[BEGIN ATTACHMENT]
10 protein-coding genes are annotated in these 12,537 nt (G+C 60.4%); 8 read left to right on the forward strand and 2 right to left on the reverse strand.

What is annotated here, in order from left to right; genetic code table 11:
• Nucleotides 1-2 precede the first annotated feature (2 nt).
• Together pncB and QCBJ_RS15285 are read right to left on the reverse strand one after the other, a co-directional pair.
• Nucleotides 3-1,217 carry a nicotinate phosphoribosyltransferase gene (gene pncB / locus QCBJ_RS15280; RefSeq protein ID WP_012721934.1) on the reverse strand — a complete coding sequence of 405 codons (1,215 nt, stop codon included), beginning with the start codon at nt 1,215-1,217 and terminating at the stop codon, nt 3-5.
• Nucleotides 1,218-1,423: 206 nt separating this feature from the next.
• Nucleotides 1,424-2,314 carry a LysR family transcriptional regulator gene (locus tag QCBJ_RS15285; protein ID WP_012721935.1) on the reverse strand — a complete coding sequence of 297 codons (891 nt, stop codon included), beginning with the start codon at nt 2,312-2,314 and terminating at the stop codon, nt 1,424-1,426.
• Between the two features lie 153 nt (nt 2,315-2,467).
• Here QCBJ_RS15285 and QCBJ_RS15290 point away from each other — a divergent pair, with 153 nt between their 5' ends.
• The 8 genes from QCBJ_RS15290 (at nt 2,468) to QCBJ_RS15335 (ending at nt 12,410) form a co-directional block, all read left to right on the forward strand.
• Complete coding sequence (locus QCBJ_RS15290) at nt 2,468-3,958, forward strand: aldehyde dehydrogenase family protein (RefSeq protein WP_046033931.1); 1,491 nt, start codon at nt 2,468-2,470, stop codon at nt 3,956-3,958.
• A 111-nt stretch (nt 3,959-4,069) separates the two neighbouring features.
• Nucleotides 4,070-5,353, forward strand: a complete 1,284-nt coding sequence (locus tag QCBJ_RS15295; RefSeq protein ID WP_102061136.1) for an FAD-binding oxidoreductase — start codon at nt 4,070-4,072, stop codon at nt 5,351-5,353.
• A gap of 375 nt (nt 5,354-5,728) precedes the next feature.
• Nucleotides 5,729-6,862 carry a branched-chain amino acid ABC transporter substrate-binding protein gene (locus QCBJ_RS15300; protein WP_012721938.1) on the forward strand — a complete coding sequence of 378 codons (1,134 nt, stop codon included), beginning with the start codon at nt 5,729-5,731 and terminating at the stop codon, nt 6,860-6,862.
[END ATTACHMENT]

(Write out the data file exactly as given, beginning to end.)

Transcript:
10 protein-coding genes are annotated in these 12,537 nt (G+C 60.4%); 8 read left to right on the forward strand and 2 right to left on the reverse strand.

What is annotated here, in order from left to right; genetic code table 11:
• Nucleotides 1-2 precede the first annotated feature (2 nt).
• Together pncB and QCBJ_RS15285 are read right to left on the reverse strand one after the other, a co-directional pair.
• Nucleotides 3-1,217 carry a nicotinate phosphoribosyltransferase gene (gene pncB / locus QCBJ_RS15280; RefSeq protein ID WP_012721934.1) on the reverse strand — a complete coding sequence of 405 codons (1,215 nt, stop codon included), beginning with the start codon at nt 1,215-1,217 and terminating at the stop codon, nt 3-5.
• Nucleotides 1,218-1,423: 206 nt separating this feature from the next.
• Nucleotides 1,424-2,314 carry a LysR family transcriptional regulator gene (locus tag QCBJ_RS15285; protein ID WP_012721935.1) on the reverse strand — a complete coding sequence of 297 codons (891 nt, stop codon included), beginning with the start codon at nt 2,312-2,314 and terminating at the stop codon, nt 1,424-1,426.
• Between the two features lie 153 nt (nt 2,315-2,467).
• Here QCBJ_RS15285 and QCBJ_RS15290 point away from each other — a divergent pair, with 153 nt between their 5' ends.
• The 8 genes from QCBJ_RS15290 (at nt 2,468) to QCBJ_RS15335 (ending at nt 12,410) form a co-directional block, all read left to right on the forward strand.
• Complete coding sequence (locus QCBJ_RS15290) at nt 2,468-3,958, forward strand: aldehyde dehydrogenase family protein (RefSeq protein WP_046033931.1); 1,491 nt, start codon at nt 2,468-2,470, stop codon at nt 3,956-3,958.
• A 111-nt stretch (nt 3,959-4,069) separates the two neighbouring features.
• Nucleotides 4,070-5,353, forward strand: a complete 1,284-nt coding sequence (locus tag QCBJ_RS15295; RefSeq protein ID WP_102061136.1) for an FAD-binding oxidoreductase — start codon at nt 4,070-4,072, stop codon at nt 5,351-5,353.
• A gap of 375 nt (nt 5,354-5,728) precedes the next feature.
• Nucleotides 5,729-6,862 carry a branched-chain amino acid ABC transporter substrate-binding protein gene (locus QCBJ_RS15300; protein WP_012721938.1) on the forward strand — a complete coding sequence of 378 codons (1,134 nt, stop codon included), beginning with the start codon at nt 5,729-5,731 and terminating at the stop codon, nt 6,860-6,862.